NAACP and Same Sex Marriage: Mission Creep.


This article originally appeared in the New York Daily News.

In the same week as the 58th anniversary of the Supreme Court’s Brown vs. Board of Education decision that outlawed segregation in public schools — the NAACP’s greatest victory — the NAACP announced its groundbreaking endorsement of gay marriage.

Leapfrogging over concerns about its mission as a black rights group and about partisanship — publicly siding with Democrat Barack Obama’s final answer on whether gays should have the right to marry — the nation’s oldest and mostly black civil rights group invoked the U.S. Constitution’s equal protection clause, the same clause the high court used to ban racial discrimination.

The ensuing headlines were bold, suggesting the NAACP was championing a comparable cause.

I support marriage equality. And the equal protection clause, I know, has been elastic enough to aid others’ push for fairness. But unlike the NAACP, I don’t see same-sex marriage as a priority issue for an organization whose mission is seeking the elimination of skin color discrimination and combatting media images and societal stereotypes of blacks.

This has long been the NAACP’s focus, just like the ADL’s is on confronting and challenging anti-Semitism, and like GLAAD’s is on contesting bias against gays. School segregation, housing discrimination, illiteracy, crime, police misconduct, teenage pregnancy rates, voting rights, drug abuse, overincarceration of blacks and the disparate impact of capital punishment — these are the civil rights concerns of the NAACP. Its name bespeaks its core agenda.

The advocacy and achievement of blacks’ equality has never before been linked to gay marriage rights. Though obviously a person can be both gay and black, there’s no particular nexus between being gay and being black.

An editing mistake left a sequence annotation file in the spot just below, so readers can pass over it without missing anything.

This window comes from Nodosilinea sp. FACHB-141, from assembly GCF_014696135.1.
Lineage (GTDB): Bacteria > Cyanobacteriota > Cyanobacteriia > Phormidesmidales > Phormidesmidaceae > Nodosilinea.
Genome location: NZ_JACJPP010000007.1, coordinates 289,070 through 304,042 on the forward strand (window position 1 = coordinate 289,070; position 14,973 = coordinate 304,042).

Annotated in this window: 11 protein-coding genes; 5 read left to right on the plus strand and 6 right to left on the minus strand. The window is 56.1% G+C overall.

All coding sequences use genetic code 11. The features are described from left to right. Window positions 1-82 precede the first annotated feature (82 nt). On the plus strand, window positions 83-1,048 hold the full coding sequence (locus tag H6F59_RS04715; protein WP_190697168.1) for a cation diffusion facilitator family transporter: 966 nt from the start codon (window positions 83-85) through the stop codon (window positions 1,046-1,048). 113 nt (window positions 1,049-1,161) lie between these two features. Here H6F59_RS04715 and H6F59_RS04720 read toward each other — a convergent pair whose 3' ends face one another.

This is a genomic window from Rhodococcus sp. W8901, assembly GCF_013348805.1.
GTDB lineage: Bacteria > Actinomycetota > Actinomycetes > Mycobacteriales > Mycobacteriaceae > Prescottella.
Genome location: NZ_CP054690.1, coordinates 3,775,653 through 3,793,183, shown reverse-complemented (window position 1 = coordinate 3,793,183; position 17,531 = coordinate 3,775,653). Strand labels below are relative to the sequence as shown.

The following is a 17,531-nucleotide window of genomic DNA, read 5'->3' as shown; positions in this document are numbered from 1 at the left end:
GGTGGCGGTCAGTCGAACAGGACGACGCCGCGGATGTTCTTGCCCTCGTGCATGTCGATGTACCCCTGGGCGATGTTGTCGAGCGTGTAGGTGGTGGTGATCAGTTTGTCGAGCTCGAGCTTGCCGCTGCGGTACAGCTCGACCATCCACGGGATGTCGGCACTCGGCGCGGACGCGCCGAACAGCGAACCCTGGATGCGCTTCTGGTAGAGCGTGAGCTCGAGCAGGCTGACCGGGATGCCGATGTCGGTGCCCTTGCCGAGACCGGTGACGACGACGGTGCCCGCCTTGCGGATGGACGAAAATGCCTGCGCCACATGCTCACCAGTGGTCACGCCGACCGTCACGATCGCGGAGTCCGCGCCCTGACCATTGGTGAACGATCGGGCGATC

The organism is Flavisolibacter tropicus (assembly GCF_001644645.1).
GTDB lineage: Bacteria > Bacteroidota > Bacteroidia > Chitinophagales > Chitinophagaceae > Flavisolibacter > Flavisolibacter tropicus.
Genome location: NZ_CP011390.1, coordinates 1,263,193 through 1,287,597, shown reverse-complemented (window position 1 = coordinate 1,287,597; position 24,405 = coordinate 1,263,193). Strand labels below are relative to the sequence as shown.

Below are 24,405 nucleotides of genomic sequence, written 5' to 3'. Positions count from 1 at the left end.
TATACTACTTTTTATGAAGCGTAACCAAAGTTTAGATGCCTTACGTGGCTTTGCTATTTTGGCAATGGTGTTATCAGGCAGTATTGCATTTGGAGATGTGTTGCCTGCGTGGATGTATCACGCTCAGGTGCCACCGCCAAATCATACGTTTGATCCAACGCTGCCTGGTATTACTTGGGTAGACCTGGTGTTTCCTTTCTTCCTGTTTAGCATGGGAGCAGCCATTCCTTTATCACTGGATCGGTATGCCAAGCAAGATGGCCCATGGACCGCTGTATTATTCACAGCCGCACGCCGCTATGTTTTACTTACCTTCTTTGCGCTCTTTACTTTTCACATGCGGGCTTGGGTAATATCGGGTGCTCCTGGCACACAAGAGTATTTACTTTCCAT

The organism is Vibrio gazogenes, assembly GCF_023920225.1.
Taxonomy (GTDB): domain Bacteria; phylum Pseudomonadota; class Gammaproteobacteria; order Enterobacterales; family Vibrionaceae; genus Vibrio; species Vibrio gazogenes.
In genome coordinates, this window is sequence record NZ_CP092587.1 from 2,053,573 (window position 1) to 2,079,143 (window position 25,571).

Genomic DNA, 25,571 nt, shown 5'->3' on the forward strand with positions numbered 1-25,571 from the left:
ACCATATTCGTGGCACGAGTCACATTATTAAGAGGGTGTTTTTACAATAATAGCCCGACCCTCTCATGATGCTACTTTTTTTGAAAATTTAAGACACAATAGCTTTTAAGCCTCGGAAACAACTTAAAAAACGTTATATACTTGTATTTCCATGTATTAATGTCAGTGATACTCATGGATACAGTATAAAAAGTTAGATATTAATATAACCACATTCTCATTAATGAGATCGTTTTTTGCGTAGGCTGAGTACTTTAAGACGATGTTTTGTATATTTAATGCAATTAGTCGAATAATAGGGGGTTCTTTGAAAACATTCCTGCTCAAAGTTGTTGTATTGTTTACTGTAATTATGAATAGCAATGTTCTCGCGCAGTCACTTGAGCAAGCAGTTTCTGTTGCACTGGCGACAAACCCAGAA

So is the NAACP arguing that discrimination against anyone is now officially a concern of the organization? Italians and Asians and Christians and Muslims frequently claim to have been discriminated against. Where is the NAACP’s statement in favor of Italians’ and Asians’ and Christians’ and Muslims’ right to equal treatment before the law?

I would’ve loved to have heard a real debate about whether the NAACP should take this turn into gay rights at the organization’s annual convention next month; the debate would’ve been sharp and enlightening. But the NAACP’s 64-member board short-circuited that possibility by voting on this major policy change without hearing from the rank and file — this despite claims that the annual convention is the citadel of democratic governance.

Those inside the NAACP leadership bubble are congratulating themselves. According to board Chairman Rosyln Brock, “The mission of the NAACP has always been to ensure the political, social and economic equality of all people.” Not true; the NAACP’s constitution calls for the NAACP to “ensure the political, educational, social and economic equality of minority group citizens” — adding by means aimed at “eliminating race prejudice” and “removing all barriers of racial discrimination.”

Maybe it’s time for the NAACP to formally change its name and call letters to indicate the advancement of everybody’s equal rights, regardless of their race, gender or sexual orientation. I might and could support that — but, the NAACP’s current bylaws do not say that, do not mean that and do not give its board of 64 license to commit its resources elsewhere than the fight against racial discrimination.

Its core mission is to combat racial prejudice. There is plenty of work to be done on that front.

Meyers is executive director of the New York Civil Rights Coalition and a former assistant national director of the NAACP.

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